Brett Weston seemed destined from birth to become one of the greatest American photographic artists. Born in Los Angeles in 1911, the second son of photographer Edward Weston, he had perhaps the closest artistic relationship with his famous father of all four of the Weston sons.
It’s 1974. Richard Nixon resigns the presidency; Barbara Streisand is singing, “The Way We Were” all over the radio (that music-playing thing before the internet); and you could buy a hand calculator that could only add, subtract, multiply, and divide for, in today’s currency, $100. Someone asks you: Here are three pretty radical ideas – which do you think is likely to happen first, if ever?:
- Americans will so fully accept homosexuals that they will be allowed to marry one another just like heterosexuals do.
- A black man will be elected president of the United States.
- Everyone will have government-subsidized health insurance – just like the elderly have Medicare and poor have Medicaid, both of which started just several years before; just like citizens in most western countries had.
I bet most Americans in 1974 – and probably most social scientists – would have picked the third.
The first radical idea is just about come true. There is a headlong rush toward normalizing gay marriage going on almost everywhere. A recent poll found that most Republicans under 45 support “same–sex marriage rights” and another found that more Republicans under 30 consider it a “good” rather than a “bad” thing – in spite of the fact that just a few years ago the Republican party deployed opposition to gay marriage as a powerful winning strategy. A few weeks ago, conservative Catholic columnist Russ Douthat recently discussed the “terms of surrender” for his side of the gay marriage debate.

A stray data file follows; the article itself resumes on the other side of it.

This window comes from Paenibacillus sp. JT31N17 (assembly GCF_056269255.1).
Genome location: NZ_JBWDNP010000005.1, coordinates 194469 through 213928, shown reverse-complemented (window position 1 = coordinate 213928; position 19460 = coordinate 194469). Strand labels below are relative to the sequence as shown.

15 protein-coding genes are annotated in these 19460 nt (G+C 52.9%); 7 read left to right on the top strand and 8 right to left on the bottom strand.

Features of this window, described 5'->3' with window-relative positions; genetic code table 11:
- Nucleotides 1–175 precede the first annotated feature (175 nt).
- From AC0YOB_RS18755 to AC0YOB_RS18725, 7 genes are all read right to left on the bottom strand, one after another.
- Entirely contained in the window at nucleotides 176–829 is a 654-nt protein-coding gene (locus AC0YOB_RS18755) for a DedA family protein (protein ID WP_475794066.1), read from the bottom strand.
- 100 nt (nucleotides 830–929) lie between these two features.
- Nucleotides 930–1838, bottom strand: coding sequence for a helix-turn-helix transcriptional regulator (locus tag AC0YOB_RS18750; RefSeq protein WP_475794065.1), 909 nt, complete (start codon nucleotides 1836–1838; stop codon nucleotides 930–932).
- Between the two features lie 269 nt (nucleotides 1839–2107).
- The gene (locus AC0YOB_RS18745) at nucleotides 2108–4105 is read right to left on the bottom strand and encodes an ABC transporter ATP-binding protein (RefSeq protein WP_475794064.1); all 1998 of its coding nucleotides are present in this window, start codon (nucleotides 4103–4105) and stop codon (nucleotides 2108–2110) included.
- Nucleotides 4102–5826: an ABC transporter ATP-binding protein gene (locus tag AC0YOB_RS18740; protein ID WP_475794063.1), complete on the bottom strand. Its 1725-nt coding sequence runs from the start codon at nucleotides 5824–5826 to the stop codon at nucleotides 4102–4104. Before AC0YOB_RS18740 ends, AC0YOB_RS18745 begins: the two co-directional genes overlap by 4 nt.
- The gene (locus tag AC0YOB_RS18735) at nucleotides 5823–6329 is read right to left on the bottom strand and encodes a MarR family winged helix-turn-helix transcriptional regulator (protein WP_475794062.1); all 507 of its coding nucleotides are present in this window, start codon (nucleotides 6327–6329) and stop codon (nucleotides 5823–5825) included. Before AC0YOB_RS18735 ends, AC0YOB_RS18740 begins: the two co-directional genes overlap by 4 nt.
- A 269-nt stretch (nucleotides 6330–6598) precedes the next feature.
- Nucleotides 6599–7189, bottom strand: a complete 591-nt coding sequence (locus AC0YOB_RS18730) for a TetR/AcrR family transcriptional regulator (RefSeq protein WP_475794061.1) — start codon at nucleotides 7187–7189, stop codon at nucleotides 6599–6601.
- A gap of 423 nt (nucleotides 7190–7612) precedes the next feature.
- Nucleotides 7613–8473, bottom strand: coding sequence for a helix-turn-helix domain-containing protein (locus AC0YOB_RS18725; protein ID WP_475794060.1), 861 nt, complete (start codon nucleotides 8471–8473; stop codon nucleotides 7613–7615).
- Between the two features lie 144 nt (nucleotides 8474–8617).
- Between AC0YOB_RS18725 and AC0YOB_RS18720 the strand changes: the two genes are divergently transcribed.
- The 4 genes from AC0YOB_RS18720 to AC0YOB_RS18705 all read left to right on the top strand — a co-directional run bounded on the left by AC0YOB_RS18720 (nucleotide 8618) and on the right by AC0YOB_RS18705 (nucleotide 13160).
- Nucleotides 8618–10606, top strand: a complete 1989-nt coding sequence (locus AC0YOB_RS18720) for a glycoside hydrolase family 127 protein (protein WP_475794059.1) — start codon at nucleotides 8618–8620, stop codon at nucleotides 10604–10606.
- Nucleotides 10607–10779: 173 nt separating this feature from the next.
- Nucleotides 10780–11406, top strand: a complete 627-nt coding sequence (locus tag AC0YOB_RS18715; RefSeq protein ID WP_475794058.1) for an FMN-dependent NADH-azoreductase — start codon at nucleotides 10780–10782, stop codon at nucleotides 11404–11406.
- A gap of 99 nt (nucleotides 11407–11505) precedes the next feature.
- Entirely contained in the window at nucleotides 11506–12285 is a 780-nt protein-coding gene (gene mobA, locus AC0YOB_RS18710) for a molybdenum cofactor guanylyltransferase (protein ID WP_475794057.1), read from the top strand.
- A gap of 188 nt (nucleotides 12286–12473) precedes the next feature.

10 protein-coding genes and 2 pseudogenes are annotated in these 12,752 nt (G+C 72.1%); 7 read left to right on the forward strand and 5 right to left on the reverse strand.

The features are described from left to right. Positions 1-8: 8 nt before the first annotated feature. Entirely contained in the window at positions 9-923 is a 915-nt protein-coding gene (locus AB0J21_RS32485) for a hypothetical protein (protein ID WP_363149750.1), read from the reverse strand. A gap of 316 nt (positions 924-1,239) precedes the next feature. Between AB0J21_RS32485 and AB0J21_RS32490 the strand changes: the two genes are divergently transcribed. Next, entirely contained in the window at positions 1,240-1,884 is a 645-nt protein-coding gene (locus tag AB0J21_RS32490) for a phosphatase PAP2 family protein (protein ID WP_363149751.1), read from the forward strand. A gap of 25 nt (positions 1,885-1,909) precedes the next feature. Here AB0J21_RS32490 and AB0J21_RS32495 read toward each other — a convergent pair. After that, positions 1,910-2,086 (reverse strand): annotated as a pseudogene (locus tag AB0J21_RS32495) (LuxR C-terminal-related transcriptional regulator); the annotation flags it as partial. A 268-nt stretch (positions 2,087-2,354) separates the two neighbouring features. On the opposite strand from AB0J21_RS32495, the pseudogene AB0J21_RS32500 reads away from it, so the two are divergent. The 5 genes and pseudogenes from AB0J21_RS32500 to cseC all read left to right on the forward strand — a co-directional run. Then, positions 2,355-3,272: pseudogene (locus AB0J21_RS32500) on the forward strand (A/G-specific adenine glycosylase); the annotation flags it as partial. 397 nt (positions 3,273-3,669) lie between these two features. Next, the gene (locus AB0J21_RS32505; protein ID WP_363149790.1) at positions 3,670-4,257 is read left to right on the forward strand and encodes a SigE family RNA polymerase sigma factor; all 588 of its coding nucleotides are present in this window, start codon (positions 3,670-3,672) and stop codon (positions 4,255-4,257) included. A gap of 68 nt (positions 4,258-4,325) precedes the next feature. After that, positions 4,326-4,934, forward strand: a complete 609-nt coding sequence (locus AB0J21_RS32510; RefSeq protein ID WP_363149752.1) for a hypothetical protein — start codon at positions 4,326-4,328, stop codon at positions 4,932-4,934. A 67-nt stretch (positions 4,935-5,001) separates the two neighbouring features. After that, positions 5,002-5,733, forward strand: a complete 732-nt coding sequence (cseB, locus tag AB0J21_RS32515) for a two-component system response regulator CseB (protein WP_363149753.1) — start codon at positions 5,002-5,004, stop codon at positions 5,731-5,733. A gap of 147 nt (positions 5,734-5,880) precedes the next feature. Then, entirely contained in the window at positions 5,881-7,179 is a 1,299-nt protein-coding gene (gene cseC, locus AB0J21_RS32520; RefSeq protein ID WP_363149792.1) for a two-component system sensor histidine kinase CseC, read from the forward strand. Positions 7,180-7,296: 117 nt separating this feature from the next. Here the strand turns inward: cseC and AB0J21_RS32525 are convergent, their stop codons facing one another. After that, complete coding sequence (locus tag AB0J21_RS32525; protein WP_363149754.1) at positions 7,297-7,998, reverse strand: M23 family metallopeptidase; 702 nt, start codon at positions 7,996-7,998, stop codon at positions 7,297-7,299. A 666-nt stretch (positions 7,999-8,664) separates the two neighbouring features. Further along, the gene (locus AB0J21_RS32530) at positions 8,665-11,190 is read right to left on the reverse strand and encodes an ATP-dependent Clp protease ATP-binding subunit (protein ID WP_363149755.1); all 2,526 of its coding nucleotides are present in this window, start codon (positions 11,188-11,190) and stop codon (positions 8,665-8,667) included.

We’ve now had a black president for five years and even though he pays a price in voter support because of his race, Americans are less ticked off at him because he is black than because of his effort to extend government health insurance, that third radical idea.
As the Obamacare deadline has (sort of) come and gone, what appeared to be the least radical idea of 1974, that we would have universal national health insurance, is still a long way off (if it ever happens). How come?
In the end, Gmail ended up running on three hundred old Pentium III computers nobody else at Google wanted. That was sufficient for the limited beta rollout the company planned, which involved giving accounts to a thousand outsiders, allowing them to invite a couple of friends apiece, and growing slowly from there.
As much as I rag on email, it’s hard to imagine a world without Gmail. Actually, it’s terrifying. We’d still be using email, but it would probably look like this.
Happy 10th birthday, Patches!
What I imagine when I hear “Dawn of the Planet of the Apes.”
Elizabeth Taylor in a publicity still from Suddenly, Last Summer (1959)
(Bikini Babes Back Then)
DETAILS: What do you think is the scariest part of the character?
ROBIN WRIGHT: There’s a cadence to her speech—soothing but foreboding—that reminds me of a metronome. The clock is ticking, time is wasting, and if you don’t do what Claire wants, you’re gone. (via)
2014: be more like claire underwood.
(Source: mote-historie, via toasterhaus)
I can’t decide if
- someone stabbed someone else over a cheeseburger
- someone stabbed someone else with a cheeseburger
- someone stabbed a cheeseburger
- a cheeseburger stabbed someone
- a cheeseburger stabbed another cheeseburger
(Source: higregjohnson, via afternoonsnoozebutton)